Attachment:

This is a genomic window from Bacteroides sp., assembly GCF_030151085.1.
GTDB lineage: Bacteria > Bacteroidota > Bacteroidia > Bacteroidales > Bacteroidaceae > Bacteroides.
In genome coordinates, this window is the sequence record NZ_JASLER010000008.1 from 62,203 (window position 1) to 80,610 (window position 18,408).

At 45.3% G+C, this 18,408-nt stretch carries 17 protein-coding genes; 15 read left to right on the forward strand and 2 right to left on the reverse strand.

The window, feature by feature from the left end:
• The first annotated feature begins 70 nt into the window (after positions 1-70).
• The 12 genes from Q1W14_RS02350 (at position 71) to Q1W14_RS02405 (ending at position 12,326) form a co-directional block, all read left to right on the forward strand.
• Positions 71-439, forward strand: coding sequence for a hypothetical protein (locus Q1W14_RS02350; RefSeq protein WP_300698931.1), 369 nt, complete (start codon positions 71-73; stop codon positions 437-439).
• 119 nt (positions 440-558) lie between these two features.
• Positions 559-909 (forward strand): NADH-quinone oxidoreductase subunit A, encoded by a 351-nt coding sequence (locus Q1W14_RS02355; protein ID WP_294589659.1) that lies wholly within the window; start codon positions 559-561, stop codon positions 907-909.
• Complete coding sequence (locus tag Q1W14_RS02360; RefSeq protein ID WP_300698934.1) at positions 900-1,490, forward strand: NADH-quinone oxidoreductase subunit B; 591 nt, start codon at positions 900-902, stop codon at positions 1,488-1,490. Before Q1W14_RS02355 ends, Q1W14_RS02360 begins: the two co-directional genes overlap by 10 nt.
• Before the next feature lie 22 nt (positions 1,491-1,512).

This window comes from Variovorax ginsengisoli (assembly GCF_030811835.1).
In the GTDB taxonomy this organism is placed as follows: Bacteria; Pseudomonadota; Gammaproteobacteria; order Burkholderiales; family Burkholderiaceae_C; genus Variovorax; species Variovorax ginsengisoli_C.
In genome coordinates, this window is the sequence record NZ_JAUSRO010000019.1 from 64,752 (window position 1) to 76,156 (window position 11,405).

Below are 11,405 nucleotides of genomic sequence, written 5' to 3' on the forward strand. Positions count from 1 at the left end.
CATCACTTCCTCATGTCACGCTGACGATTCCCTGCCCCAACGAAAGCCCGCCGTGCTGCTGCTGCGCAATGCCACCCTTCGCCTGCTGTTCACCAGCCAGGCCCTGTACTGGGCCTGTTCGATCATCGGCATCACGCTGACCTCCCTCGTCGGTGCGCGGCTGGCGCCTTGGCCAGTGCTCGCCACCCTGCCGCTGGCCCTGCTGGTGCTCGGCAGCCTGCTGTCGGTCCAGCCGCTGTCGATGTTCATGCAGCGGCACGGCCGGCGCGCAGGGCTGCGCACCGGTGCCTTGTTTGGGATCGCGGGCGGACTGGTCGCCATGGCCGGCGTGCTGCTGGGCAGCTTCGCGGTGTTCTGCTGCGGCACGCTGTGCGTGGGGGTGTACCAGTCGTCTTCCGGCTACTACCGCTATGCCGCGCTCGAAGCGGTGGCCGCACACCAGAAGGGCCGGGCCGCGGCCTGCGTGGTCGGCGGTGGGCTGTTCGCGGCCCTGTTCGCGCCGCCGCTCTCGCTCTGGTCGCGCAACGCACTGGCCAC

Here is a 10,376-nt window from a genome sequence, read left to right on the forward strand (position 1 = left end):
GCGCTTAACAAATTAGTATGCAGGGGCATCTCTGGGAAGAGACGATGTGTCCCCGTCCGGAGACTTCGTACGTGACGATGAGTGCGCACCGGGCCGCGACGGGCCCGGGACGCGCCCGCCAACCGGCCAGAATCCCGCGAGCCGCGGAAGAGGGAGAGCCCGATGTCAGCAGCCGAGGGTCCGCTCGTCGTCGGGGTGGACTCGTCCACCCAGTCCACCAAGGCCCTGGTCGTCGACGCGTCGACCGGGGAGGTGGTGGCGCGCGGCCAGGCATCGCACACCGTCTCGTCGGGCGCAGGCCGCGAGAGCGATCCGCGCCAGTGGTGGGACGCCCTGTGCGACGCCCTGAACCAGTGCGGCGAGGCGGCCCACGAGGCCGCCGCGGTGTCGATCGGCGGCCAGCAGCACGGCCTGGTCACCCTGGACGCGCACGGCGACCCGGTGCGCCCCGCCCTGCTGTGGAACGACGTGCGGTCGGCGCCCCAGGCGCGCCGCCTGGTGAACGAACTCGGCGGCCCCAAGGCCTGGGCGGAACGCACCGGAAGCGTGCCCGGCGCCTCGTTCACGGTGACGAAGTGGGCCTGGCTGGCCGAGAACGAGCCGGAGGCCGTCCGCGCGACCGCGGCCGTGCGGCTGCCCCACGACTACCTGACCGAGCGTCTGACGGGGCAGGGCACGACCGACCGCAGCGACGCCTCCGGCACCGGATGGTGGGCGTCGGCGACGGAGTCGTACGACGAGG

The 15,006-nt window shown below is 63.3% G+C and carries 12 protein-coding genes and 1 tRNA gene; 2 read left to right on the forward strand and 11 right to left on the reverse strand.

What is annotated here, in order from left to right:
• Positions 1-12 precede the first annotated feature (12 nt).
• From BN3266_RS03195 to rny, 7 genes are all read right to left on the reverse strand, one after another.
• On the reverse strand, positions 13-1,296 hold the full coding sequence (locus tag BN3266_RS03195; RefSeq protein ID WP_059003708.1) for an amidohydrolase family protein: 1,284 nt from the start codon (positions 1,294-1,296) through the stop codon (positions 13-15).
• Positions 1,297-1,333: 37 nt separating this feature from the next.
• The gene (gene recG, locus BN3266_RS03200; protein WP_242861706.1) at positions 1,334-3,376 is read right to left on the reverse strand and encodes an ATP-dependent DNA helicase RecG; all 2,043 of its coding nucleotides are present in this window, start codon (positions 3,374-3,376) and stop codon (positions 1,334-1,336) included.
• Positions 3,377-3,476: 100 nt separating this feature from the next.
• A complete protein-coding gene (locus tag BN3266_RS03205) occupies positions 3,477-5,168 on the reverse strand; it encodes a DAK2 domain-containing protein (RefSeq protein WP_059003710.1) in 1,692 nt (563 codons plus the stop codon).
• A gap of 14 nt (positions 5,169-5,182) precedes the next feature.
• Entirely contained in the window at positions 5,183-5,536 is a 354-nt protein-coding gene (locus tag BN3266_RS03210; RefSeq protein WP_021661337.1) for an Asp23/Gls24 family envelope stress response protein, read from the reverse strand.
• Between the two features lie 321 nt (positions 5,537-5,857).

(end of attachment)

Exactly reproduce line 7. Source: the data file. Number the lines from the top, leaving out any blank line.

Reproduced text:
• The 12 genes from Q1W14_RS02350 (at position 71) to Q1W14_RS02405 (ending at position 12,326) form a co-directional block, all read left to right on the forward strand.